Artificial intelligence (AI), predictive analytics, machine learning and other “smart” technologies are transforming the IR space. Next generation tools are redefining best practices for IROs to stay ahead of the Street, by improving their program’s efficiency and success. Q4 recently hosted a webinar on June 21st, exploring the technologies most likely to impact the IRO’s role over the next 12 months. Our forward-looking technologists discussed how today’s biggest brands are utilizing technology to streamline IR outreach and dramatically improve ROI. Moderated by Darrell Heaps (CEO and founder at Q4), the panel of experts included Adam Frederick (SVP of Intelligence at Q4) and Amit Sanghvi (Managing Director of Europe at Q4).
Recent events in the global market, like MiFID II (and not to mention GDPR), are driving the rapid adaptation of new technologies in IR. The changing dynamic between the buy and sell sides is clearly leaving corporates in the middle. Predictive analytics through AI and machine learning is becoming increasingly critical to the decision making process of both corporates and the buy-side.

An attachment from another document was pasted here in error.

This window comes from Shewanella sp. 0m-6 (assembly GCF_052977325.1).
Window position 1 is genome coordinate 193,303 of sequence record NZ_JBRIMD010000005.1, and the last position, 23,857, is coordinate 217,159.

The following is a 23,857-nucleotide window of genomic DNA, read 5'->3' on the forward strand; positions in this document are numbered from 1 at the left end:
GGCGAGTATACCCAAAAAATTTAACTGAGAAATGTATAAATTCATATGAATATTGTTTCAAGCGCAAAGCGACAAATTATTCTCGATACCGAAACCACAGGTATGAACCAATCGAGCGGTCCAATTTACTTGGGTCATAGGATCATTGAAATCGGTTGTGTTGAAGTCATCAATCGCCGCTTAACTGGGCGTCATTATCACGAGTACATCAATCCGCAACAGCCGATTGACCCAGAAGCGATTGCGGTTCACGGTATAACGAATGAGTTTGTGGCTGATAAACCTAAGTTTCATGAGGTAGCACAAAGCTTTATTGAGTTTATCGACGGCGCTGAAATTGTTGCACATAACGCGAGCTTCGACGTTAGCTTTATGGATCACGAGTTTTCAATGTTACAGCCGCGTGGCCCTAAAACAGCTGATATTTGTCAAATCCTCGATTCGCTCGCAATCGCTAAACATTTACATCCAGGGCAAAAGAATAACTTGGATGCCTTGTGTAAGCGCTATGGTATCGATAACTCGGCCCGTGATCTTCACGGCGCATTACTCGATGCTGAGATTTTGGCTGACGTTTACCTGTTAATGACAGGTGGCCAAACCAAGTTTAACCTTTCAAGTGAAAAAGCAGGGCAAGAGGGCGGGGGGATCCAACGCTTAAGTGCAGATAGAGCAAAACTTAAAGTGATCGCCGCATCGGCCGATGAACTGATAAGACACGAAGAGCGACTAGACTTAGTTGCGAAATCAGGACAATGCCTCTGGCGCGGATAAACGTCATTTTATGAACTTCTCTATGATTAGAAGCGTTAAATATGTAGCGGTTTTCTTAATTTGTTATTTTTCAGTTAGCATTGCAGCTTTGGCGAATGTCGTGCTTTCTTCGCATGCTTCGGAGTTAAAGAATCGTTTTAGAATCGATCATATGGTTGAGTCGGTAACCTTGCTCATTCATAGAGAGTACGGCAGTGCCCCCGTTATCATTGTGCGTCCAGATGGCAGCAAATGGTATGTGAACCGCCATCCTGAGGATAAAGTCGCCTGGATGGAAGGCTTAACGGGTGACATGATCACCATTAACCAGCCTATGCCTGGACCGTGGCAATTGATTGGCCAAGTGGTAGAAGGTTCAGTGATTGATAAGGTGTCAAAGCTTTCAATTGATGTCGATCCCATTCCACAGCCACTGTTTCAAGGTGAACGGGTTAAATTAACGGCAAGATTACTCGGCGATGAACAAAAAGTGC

According to our industry experts, here’s how technology is evolving to improve the IR function in the year ahead.
Machines are transforming shareholder targeting
With MiFID II, there’s a growing need to empower the IRO with actionable insights. AI technology is bridging the targeting and discovery gap left by the declining support of the sell-side. While the idea of machines replacing this functionality might sound a little scary, Adam assures, “it’s not about machines replacing humans, but adding automation and efficiencies to processes that have been stuck in the stone age.”